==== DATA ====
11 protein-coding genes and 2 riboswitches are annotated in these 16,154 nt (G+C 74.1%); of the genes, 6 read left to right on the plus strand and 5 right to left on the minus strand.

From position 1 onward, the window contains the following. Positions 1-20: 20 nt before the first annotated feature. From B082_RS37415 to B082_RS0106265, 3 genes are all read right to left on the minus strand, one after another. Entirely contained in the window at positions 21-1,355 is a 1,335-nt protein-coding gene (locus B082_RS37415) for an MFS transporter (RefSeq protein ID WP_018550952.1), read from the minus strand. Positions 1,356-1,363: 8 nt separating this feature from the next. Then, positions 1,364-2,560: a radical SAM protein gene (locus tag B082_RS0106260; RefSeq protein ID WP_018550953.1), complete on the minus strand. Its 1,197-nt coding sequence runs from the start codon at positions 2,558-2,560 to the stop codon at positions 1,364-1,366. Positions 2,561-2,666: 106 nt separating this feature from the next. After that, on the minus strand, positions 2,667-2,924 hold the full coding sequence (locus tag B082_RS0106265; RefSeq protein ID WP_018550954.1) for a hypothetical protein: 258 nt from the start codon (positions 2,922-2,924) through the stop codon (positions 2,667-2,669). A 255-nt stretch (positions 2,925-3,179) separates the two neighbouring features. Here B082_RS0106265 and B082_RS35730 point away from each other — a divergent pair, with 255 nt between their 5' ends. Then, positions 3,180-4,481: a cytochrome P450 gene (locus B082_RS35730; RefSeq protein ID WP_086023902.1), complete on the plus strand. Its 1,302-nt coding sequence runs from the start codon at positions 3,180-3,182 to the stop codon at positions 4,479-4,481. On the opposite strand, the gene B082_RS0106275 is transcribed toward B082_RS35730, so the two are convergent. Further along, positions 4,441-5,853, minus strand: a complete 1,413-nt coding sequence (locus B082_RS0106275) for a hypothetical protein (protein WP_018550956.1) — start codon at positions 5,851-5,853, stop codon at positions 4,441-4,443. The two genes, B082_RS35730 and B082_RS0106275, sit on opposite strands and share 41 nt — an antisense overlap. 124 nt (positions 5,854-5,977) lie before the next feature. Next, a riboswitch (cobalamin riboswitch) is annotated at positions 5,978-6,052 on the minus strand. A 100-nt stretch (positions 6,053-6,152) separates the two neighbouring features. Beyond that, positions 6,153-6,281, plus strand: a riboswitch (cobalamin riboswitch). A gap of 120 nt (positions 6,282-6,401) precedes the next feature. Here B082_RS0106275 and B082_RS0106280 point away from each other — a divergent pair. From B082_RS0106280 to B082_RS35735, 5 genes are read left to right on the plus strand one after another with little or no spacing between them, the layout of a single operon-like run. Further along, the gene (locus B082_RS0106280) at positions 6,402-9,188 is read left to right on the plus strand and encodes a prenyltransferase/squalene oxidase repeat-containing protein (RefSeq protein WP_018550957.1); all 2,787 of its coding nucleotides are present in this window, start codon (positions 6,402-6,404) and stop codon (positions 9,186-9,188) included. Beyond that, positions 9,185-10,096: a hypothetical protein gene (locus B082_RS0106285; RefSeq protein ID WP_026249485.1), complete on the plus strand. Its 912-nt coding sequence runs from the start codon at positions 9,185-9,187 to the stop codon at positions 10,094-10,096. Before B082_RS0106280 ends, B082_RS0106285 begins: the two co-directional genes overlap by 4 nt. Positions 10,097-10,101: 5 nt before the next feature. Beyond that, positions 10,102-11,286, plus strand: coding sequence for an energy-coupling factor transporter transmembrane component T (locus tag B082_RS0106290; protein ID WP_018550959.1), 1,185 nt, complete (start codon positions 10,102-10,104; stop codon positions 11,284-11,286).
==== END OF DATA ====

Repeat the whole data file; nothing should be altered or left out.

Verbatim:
11 protein-coding genes and 2 riboswitches are annotated in these 16,154 nt (G+C 74.1%); of the genes, 6 read left to right on the plus strand and 5 right to left on the minus strand.

From position 1 onward, the window contains the following. Positions 1-20: 20 nt before the first annotated feature. From B082_RS37415 to B082_RS0106265, 3 genes are all read right to left on the minus strand, one after another. Entirely contained in the window at positions 21-1,355 is a 1,335-nt protein-coding gene (locus B082_RS37415) for an MFS transporter (RefSeq protein ID WP_018550952.1), read from the minus strand. Positions 1,356-1,363: 8 nt separating this feature from the next. Then, positions 1,364-2,560: a radical SAM protein gene (locus tag B082_RS0106260; RefSeq protein ID WP_018550953.1), complete on the minus strand. Its 1,197-nt coding sequence runs from the start codon at positions 2,558-2,560 to the stop codon at positions 1,364-1,366. Positions 2,561-2,666: 106 nt separating this feature from the next. After that, on the minus strand, positions 2,667-2,924 hold the full coding sequence (locus tag B082_RS0106265; RefSeq protein ID WP_018550954.1) for a hypothetical protein: 258 nt from the start codon (positions 2,922-2,924) through the stop codon (positions 2,667-2,669). A 255-nt stretch (positions 2,925-3,179) separates the two neighbouring features. Here B082_RS0106265 and B082_RS35730 point away from each other — a divergent pair, with 255 nt between their 5' ends. Then, positions 3,180-4,481: a cytochrome P450 gene (locus B082_RS35730; RefSeq protein ID WP_086023902.1), complete on the plus strand. Its 1,302-nt coding sequence runs from the start codon at positions 3,180-3,182 to the stop codon at positions 4,479-4,481. On the opposite strand, the gene B082_RS0106275 is transcribed toward B082_RS35730, so the two are convergent. Further along, positions 4,441-5,853, minus strand: a complete 1,413-nt coding sequence (locus B082_RS0106275) for a hypothetical protein (protein WP_018550956.1) — start codon at positions 5,851-5,853, stop codon at positions 4,441-4,443. The two genes, B082_RS35730 and B082_RS0106275, sit on opposite strands and share 41 nt — an antisense overlap. 124 nt (positions 5,854-5,977) lie before the next feature. Next, a riboswitch (cobalamin riboswitch) is annotated at positions 5,978-6,052 on the minus strand. A 100-nt stretch (positions 6,053-6,152) separates the two neighbouring features. Beyond that, positions 6,153-6,281, plus strand: a riboswitch (cobalamin riboswitch). A gap of 120 nt (positions 6,282-6,401) precedes the next feature. Here B082_RS0106275 and B082_RS0106280 point away from each other — a divergent pair. From B082_RS0106280 to B082_RS35735, 5 genes are read left to right on the plus strand one after another with little or no spacing between them, the layout of a single operon-like run. Further along, the gene (locus B082_RS0106280) at positions 6,402-9,188 is read left to right on the plus strand and encodes a prenyltransferase/squalene oxidase repeat-containing protein (RefSeq protein WP_018550957.1); all 2,787 of its coding nucleotides are present in this window, start codon (positions 6,402-6,404) and stop codon (positions 9,186-9,188) included. Beyond that, positions 9,185-10,096: a hypothetical protein gene (locus B082_RS0106285; RefSeq protein ID WP_026249485.1), complete on the plus strand. Its 912-nt coding sequence runs from the start codon at positions 9,185-9,187 to the stop codon at positions 10,094-10,096. Before B082_RS0106280 ends, B082_RS0106285 begins: the two co-directional genes overlap by 4 nt. Positions 10,097-10,101: 5 nt before the next feature. Beyond that, positions 10,102-11,286, plus strand: coding sequence for an energy-coupling factor transporter transmembrane component T (locus tag B082_RS0106290; protein ID WP_018550959.1), 1,185 nt, complete (start codon positions 10,102-10,104; stop codon positions 11,284-11,286).